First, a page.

Homemade Cappelletti Romagnoli – Cheese Version

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Homemade Cappelletti Romagnoli – Cheese Version


Estimated reading time: 2 minutes

BUONGIORNO A TUTTI!
There is no Romagna without CAPPELLETTI! Yes, today’s recipe it’s once again about TRADITION.

Cappelletti (or caplét in dialect) are one of the most famous recipes in Italian cuisine, appreciated by locals also due to their shape being reminiscent of the “galoza“, a winged headdress worn by Italian country folk.

It is also the Pasta that signifies a Family gathering, for festivity: at Christmas making Cappelletti has been always a family moment, helping to preserve Italy’s food heritage.

From a festive dish cappelletti is nowadays enjoyed on various occasions.
ENJOY TODAY TOO!

  • Cappelletti | Ph. Federica Cortezzi

  • Cappelletti | Ph. Federica Cortezzi

  • Cappelletti | Ph. Federica Cortezzi

  • Cappelletti | Ph. Federica Cortezzi

  • Cappelletti | Ph. Federica Cortezzi

  • Cappelletti | Ph. Federica Cortezzi


Recipe

Ingredients

PASTA DOUGH
• 280g of 00 flour (normally 1 egg for 100g of flour, but I prefer keeping the dough softer)
• 3 medium size eggs

FILLING
• 100g of soft cheese (casatella di Romagna or stracchino)
• 50g of ricotta
• 50g of Parmigiano Reggiano cheese, grated
• 100g of Squacquerone cheese (3 cheeses are usually the heroes in this recipe but being in Romagna I also like to add squacquerone cheese to add more flavour)
• freshly ground nutmeg

TO SERVE
• Ragù Bolognese (today’s choice) or 1lt fresh chicken stock.

Preparation

Begin by making the pasta dough. Pour the flour onto a work surface and make a vulcano in the centre. Crack 3 of the eggs into the well and stir with a fork to combine. Once the eggs are mixed into the flour, use your hands to knead the dough until it becomes smooth and elastic (about 10 minutes).
Wrap the dough in cling wrap and let it rest for at least 30 minutes.
Stir the cheeses together for the filling.
Season to taste with nutmeg.
Transfer to a piping bag (or using a table spoon and and a fork).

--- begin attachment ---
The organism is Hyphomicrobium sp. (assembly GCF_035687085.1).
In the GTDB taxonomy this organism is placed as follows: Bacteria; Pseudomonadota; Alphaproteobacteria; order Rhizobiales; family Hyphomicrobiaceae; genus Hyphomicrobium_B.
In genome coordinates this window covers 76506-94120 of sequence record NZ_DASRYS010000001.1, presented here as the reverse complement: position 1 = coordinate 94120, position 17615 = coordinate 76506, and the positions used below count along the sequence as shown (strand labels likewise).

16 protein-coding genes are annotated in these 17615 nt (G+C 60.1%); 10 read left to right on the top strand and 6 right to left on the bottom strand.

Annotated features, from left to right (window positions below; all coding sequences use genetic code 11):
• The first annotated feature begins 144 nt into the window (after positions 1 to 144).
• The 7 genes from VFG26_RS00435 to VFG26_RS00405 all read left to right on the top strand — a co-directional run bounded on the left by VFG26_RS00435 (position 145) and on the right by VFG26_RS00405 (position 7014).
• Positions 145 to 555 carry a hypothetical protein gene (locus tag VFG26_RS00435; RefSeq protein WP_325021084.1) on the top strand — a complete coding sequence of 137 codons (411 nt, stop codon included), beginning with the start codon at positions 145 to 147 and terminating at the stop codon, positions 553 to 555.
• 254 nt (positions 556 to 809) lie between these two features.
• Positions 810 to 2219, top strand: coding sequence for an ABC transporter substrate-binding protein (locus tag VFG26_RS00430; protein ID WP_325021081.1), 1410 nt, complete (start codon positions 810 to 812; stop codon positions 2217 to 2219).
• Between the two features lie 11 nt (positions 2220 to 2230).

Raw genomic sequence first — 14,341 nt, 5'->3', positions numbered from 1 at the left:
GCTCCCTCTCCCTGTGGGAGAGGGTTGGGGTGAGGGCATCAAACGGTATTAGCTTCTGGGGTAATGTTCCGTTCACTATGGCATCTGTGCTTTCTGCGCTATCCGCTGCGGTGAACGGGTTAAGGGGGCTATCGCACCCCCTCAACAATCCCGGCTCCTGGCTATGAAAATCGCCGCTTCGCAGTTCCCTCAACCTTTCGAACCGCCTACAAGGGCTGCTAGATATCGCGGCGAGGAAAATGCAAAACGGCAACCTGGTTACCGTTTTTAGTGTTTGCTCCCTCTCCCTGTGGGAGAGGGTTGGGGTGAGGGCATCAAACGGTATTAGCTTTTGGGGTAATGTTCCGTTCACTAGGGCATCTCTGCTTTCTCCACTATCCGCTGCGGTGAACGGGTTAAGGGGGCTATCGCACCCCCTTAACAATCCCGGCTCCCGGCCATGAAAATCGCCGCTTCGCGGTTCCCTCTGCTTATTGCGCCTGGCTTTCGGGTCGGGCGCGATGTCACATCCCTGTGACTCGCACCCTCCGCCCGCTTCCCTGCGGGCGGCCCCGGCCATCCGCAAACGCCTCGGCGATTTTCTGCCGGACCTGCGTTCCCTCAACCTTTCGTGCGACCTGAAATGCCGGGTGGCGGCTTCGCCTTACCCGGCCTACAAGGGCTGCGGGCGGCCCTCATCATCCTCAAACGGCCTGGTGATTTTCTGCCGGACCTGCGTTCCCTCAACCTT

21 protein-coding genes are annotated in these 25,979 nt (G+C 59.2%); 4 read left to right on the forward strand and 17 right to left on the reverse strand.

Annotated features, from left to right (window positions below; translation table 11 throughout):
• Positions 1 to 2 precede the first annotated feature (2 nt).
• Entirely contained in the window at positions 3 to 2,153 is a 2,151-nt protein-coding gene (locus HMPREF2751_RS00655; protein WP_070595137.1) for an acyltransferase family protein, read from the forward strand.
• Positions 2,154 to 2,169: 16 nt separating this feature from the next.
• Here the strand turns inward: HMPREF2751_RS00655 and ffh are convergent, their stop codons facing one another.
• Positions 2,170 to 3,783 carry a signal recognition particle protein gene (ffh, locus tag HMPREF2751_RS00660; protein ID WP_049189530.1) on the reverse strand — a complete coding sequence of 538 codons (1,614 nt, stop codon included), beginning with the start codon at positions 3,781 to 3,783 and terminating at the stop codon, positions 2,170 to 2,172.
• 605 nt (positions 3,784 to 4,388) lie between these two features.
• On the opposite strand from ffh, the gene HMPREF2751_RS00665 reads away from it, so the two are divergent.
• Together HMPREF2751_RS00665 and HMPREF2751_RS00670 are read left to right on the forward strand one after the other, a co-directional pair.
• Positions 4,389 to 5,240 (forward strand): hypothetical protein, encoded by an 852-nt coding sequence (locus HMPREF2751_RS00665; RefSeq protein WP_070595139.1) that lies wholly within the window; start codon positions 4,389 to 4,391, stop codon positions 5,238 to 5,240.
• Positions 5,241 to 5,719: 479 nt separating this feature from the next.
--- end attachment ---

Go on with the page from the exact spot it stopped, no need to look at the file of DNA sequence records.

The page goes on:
Cappelletti | Ph. Federica Cortezzi

Unwrap the dough and flatten it till 2mm thick with a rolling pin. Now cut the dough into stripes (few of them first and keep covered the remaining sheet of the dough to avoid drying it).

Lay out the pasta sheets and cut into 6cm squares. Pipe a small amount of filling (around a teaspoon) into the centre of each square.

Fold each square over diagonally to create a triangle, carefully pressing together to remove any air bubbles. Bring the two widest corners of the triangle together to create the shape.

Cappelletti | Ph. Federica Cortezzi

Transfer the cappelletti to a tray dusted with flour (or a wooden board) to prevent the shapes sticking together or drying out.

To make Cappelletti you MUST be FAST so normally it is something that can be done in two people or more. Tradition says the entire Family, for Christmas, would make Cappelletti all together.

Once you have made all your cappelletti you can serve it:
1) With RAGU’ BOLOGNESE: gently stir the cappelletti, cooked in salted boiling water (as soon as the pasta rises), together with heated Ragù, in a big pan. Sprinkle  with Parmigiano Reggiano to taste.

2) In a Chicken STOCK: gently warm the stock in a pan until it reaches a gentle simmer. Cook the pasta in the simmering stock for 2–3 minutes.

Food History

Read more on the blog
Original Cappelletti: the handmade pasta from Romagna

Author:

Passionate for food & travel, I loved living in China for 12 years and exploring a different culture. I had the opportunity to discover new flavors and unknown ingredients in the cooking process and became inspired in my own recipes.  Tradition though is still an important part of my life. Tradition is the origin of my passion, it’s where everything came from: looking at my Nonna cooking in a tiny kitchen in a little village in Italy’s Emilia-Romagna Region is where my love of food was born.
Communication is another important asset of my philosophy: I love photography. I believe images have strong communication power in creating emotions. That’s why recipes will always be introduced by photos of my creations. Looking at  pictures of my dishes will be a travel in time and space, entering the kitchen and enjoying the taste of authentic Italian creations.

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